Large vessels are required to have extra tug assistance due to tunnel construction work in the Scheur, the Port of Rotterdam Authority said.
From November 12, seagoing vessels exceeding 140 meters long have requires a tugboat on the Scheur between Maassluis and Rozenburg during a three-hour window of strong tides.
The harbor master of the Port of Rotterdam Authority took this measure to ensure safe passage while the crane vessel Neptune has been positioned in the middle of the Scheur due to the construction of the Maasdelta tunnel. As a result, the passageway is narrow. Moreover, the excavation of the tunnel trench created a nuisance transverse current. The measure is expected to last until the end of the month.
Ship traffic between kilometer posts 1015 and 1018 – involving several dozen sea-going vessels and a few hundred inland vessels every day – have been asked to take extra care, moderate speed and follow instructions from the Port of Rotterdam Authority’s traffic controllers. “We are now entering the most exciting phase of the construction of the Maasdelta,” said Pieter Nordbeck (Port Authority). “All shipping must be regulated to allow safe and smooth passage of the Neptune, which has been firmly fixed to the riverbed by means of legs.”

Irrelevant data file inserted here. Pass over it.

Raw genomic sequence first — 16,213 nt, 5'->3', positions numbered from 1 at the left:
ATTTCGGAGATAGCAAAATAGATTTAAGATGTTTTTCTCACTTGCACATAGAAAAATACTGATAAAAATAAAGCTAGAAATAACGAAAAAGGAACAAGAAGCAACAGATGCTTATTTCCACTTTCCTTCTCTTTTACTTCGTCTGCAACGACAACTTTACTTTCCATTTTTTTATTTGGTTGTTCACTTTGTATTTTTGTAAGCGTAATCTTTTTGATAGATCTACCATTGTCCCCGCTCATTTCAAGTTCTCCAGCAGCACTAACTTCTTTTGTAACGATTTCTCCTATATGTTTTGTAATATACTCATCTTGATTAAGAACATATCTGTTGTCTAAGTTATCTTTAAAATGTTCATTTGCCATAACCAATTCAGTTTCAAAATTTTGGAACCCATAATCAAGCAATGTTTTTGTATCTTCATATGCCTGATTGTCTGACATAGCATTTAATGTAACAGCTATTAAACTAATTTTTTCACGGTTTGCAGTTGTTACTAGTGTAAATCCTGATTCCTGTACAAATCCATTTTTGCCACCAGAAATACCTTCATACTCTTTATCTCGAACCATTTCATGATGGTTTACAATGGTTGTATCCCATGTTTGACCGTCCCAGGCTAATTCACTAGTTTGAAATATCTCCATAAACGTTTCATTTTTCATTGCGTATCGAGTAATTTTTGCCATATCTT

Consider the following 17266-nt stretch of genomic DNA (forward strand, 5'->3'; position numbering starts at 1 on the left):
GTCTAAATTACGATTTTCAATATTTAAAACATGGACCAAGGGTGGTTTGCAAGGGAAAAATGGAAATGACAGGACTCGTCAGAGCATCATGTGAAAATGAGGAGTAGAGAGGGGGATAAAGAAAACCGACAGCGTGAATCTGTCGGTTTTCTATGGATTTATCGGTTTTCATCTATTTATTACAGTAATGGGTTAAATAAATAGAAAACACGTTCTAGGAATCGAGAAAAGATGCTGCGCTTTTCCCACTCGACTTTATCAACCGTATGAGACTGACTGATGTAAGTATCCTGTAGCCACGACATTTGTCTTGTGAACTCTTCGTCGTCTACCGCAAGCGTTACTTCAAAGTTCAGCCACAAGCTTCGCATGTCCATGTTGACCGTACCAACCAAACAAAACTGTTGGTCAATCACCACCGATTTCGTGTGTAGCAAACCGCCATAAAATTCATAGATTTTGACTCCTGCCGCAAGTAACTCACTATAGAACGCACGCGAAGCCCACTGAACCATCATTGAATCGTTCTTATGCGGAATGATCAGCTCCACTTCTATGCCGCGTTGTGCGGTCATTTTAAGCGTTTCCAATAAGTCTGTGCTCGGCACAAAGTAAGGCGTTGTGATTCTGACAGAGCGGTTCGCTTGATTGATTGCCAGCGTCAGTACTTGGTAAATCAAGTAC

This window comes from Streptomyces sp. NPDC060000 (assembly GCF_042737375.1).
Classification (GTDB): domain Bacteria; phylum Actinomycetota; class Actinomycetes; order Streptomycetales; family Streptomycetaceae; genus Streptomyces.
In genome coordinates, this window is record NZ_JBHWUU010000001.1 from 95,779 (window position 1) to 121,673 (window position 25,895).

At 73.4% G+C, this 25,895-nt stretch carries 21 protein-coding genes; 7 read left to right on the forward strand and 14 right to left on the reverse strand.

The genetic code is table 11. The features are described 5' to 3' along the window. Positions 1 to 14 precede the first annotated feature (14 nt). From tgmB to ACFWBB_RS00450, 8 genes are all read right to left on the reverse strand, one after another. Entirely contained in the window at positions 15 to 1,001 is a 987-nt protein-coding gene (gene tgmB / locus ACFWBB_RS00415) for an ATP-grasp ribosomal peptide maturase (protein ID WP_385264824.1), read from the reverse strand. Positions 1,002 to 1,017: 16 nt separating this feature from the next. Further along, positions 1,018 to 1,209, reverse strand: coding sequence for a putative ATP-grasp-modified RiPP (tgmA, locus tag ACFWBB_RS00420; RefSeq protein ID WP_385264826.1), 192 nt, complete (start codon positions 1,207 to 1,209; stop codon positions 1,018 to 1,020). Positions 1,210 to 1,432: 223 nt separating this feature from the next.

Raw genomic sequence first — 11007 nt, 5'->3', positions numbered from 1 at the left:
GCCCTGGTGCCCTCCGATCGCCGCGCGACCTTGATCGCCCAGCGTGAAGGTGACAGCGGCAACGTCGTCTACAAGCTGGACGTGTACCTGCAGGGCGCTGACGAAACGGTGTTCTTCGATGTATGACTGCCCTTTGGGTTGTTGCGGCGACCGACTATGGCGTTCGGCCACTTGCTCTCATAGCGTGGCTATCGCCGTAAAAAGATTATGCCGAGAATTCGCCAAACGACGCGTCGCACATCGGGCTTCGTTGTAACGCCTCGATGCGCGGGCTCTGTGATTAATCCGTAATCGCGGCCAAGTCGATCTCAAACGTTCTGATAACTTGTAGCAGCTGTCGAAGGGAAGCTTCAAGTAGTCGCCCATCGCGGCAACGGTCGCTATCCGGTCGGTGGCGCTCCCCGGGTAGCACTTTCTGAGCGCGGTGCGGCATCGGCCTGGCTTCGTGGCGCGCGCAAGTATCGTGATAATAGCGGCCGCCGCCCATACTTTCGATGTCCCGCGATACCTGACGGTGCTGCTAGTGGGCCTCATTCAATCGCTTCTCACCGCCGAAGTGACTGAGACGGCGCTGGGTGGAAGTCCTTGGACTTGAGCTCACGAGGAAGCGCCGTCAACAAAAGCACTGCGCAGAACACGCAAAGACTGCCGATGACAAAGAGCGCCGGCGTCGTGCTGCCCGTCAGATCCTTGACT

The Rotterdam Traffic Center in Botlek, which regulates vessel traffic, will maintain consultation with the Neptune’s captain, traffic controllers and those on board. The contractor has an escort vessel on standby to warn shipping and a tugboat in case any assistance is required.
“The jack-up has four different center positions. This creates a short passing route and a long passing route. Inland vessels could still pass along the short passing route,” Nordbeck said. “For sea-going vessels, this was not possible. So when the jack-up is positioned in the south of the middle, shipping is only allowed to pass on the north side. During that time, meetings will be prohibited for sea-going vessels while overtaking will be prohibited for all shipping. Overtaking means passing another vessel.’”
This operation involves laying tiles weighing 100,000 kilos each. They serve as temporary foundations for the tunnel sections of the Maasdelta tunnel. Once the tiles are in place, a diver will conduct an inspection. From the moment the diver submerges, which will last somewhere between 15 and 20 minutes, the Scheur will be fully closed for shipping.
The Scheur will be fully closed for shipping on two separate days in March and April next year. The two tunnel sections will be immersed in two whole days. The first tunnel section will be immersed between 10 a.m. on March 31 and 10 a.m. on April 1. The second tunnel section will be put into place between 10 a.m. on April 15 and 10 a.m. on April 16.
The tunnel is expected to be completed by 2024.